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Book of the Week: Getting Started with 3D Printing

Getting Started with 3D Printing [Source: Amazon]

This week’s selection is “Getting Started with 3D Printing” by Liza Wallach Kloski and Nick Kloski.

This book may look quite familiar. In fact, it was selected as our Book of the Week several years ago, and proved quite a popular selection.

Why select it again? We’re not, actually. While the cover appears similar, the contents are from the second edition of the book, just published last month.

The original tome was composed way back in 2016, and anyone in the 3D print industry would shiver to recall the momentous changes that took place over the past five years. Today’s 3D printers are far more powerful, can use many more materials, are incredibly automated, have increased reliability, are connected to the world (sometimes) and most of the time are a lot easier to use.

Many of the leading players of 2016 are no longer around or have changed utterly. Ultimaker, for example, was a popular choice for DIY makers in those days, but today has shifted towards the higher-end professional and manufacturing markets.

What is the book about and who is it for?

It’s focused on individuals who wish to enter the world of 3D printing, yet know absolutely nothing about the topic. It assumes you are ready to learn, and have no experience with the technology.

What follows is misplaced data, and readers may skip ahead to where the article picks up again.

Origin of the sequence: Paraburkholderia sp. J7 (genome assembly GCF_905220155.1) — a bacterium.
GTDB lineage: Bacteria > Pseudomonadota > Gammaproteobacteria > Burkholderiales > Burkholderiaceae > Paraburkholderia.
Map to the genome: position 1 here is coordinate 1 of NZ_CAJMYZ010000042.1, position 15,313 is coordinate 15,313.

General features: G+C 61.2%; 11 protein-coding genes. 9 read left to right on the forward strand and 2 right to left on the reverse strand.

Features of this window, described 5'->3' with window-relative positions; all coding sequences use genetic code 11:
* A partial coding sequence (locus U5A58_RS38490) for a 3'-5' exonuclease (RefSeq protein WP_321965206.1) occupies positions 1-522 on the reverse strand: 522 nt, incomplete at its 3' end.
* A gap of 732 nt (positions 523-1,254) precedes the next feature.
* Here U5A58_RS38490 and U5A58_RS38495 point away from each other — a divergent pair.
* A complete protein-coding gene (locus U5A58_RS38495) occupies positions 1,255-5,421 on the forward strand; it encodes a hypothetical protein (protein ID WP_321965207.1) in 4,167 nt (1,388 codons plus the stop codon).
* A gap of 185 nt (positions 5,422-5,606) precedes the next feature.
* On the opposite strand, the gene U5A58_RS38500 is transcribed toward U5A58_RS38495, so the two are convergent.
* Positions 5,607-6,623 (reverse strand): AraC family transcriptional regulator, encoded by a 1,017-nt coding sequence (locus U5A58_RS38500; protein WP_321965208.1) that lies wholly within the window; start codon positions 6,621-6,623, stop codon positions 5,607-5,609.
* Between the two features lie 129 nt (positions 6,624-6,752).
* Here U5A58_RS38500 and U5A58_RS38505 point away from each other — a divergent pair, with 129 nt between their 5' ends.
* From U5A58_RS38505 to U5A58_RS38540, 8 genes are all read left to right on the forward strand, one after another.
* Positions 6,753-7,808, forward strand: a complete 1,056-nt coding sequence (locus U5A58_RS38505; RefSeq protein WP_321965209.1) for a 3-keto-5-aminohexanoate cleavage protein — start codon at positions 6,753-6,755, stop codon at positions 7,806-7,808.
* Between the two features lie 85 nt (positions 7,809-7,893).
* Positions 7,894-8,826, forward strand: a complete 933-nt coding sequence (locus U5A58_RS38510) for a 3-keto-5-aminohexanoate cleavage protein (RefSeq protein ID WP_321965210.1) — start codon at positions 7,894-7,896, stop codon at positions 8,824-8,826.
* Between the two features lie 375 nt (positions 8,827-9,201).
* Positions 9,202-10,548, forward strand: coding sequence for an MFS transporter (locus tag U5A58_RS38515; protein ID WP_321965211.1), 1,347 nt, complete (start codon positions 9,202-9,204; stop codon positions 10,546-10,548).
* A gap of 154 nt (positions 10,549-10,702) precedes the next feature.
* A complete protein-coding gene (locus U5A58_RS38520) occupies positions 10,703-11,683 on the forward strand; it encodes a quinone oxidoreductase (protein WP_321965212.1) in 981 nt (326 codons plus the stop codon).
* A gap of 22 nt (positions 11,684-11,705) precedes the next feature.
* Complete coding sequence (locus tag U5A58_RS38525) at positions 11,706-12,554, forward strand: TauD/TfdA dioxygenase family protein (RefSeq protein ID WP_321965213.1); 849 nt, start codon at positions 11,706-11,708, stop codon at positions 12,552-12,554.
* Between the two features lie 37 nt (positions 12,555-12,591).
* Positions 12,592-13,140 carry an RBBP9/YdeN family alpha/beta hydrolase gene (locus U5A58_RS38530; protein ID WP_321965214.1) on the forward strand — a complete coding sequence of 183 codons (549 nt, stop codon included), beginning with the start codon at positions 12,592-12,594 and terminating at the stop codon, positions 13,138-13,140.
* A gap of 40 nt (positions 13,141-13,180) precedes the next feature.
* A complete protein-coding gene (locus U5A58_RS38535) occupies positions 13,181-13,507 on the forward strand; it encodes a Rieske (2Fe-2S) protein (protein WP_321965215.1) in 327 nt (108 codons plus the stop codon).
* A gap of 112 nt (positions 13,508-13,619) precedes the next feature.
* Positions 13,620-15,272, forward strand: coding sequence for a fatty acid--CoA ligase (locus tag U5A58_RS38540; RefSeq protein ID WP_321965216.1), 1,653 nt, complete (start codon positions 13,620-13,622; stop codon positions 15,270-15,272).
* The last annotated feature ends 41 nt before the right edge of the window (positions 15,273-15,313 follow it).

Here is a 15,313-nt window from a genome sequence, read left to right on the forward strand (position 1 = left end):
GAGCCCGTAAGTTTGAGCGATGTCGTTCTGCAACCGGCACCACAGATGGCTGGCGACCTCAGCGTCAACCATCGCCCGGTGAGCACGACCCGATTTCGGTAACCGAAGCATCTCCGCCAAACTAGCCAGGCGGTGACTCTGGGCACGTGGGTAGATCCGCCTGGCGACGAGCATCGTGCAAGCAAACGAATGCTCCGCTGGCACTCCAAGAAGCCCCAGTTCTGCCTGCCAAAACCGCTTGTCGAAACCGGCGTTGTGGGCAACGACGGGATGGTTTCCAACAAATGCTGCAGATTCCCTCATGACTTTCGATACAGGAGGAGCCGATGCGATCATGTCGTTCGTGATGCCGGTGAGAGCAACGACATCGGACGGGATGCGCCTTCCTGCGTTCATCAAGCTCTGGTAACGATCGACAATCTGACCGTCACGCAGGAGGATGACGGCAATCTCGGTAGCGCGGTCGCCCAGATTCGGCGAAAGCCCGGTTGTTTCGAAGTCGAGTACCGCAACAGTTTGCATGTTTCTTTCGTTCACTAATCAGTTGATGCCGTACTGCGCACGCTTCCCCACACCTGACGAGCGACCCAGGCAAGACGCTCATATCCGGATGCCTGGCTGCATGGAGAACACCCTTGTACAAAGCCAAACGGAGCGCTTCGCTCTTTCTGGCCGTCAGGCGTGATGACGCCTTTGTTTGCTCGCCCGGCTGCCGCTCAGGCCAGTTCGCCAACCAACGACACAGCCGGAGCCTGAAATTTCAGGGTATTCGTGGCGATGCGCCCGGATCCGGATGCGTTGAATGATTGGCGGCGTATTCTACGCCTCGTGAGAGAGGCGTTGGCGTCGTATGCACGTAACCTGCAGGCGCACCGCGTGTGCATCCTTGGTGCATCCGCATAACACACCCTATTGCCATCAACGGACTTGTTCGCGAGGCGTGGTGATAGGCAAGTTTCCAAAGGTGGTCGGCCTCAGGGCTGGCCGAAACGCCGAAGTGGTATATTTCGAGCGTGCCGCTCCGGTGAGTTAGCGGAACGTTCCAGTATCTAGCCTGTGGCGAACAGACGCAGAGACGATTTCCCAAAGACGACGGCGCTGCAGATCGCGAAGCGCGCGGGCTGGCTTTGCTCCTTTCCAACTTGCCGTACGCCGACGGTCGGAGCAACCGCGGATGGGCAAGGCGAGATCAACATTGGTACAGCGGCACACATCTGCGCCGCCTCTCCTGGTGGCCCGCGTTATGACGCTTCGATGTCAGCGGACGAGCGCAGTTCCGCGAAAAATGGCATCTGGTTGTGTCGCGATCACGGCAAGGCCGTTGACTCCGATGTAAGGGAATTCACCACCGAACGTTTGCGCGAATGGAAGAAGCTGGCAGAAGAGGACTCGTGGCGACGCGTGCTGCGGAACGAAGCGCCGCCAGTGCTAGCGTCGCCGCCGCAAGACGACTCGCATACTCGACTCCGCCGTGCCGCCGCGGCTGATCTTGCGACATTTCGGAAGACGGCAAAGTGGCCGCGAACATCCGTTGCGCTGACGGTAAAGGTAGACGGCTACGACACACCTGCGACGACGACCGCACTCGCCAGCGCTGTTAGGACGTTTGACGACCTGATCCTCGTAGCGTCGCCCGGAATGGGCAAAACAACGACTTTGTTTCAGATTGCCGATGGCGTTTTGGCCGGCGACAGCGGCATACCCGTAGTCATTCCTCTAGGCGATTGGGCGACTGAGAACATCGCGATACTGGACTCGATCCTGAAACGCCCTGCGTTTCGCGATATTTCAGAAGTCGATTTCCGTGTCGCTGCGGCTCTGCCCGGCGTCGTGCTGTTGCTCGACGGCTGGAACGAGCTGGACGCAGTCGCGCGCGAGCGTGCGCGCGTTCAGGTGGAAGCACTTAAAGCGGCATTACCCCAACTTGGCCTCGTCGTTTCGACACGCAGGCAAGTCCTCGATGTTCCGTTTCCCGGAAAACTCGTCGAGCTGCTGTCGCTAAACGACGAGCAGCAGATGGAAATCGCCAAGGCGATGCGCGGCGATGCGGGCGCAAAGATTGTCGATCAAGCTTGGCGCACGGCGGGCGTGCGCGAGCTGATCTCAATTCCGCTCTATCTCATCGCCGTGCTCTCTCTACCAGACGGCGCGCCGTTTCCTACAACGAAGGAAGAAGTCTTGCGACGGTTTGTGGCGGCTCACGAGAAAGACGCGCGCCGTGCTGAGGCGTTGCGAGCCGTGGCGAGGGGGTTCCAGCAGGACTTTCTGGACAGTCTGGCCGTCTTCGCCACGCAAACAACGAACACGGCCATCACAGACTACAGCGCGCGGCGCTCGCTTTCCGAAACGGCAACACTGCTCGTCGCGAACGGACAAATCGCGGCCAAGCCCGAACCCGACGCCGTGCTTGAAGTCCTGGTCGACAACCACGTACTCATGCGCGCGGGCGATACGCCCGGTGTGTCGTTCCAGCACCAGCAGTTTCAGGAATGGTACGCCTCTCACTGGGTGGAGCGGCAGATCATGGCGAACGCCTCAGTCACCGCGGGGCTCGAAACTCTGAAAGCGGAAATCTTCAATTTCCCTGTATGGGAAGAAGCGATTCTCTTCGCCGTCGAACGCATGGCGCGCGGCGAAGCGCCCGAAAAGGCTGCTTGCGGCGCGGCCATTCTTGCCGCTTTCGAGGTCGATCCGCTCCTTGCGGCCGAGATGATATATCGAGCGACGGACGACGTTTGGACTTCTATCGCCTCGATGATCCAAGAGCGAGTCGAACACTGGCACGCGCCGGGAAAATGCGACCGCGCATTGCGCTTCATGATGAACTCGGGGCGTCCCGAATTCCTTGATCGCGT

The book covers basic concepts, such as the idea of digital manufacturing, where software is used to create a digital representation of an object, and a machine is used to physically produce it.

The authors discuss the different types of 3D printers currently available, as well as how you should go about selecting the right machine for your purposes. Importantly, they also cover the basics of machine maintenance, which experienced 3D printer operators will testify is critical.

While much of the powerful 3D CAD software used to create 3D models for printing can be quite expensive, this book describes several inexpensive or free options to consider, as well as an introduction to their use.

One important topic covered is the notion of using 3D print services. Many who get exciting about the prospect of 3D printing spend an inordinate amount of money and time on their own equipment, only to be mired in technical challenges beyond their capability. A better option for many is to at least start by using 3D print services, where the concepts can be explored at less initial cost and with more reliability. The book explores how to go about engaging a 3D print service.

If you’re a newcomer to the world of 3D printing, this could be an important book for you to begin your journey. If you’re already experienced in 3D printing, this book could be an excellent gift to someone you believe should be involved.

We’re an Amazon Associate and earn a small fee from qualifying purchases. Help support our 3D print news service by checking out this book!

Via Amazon

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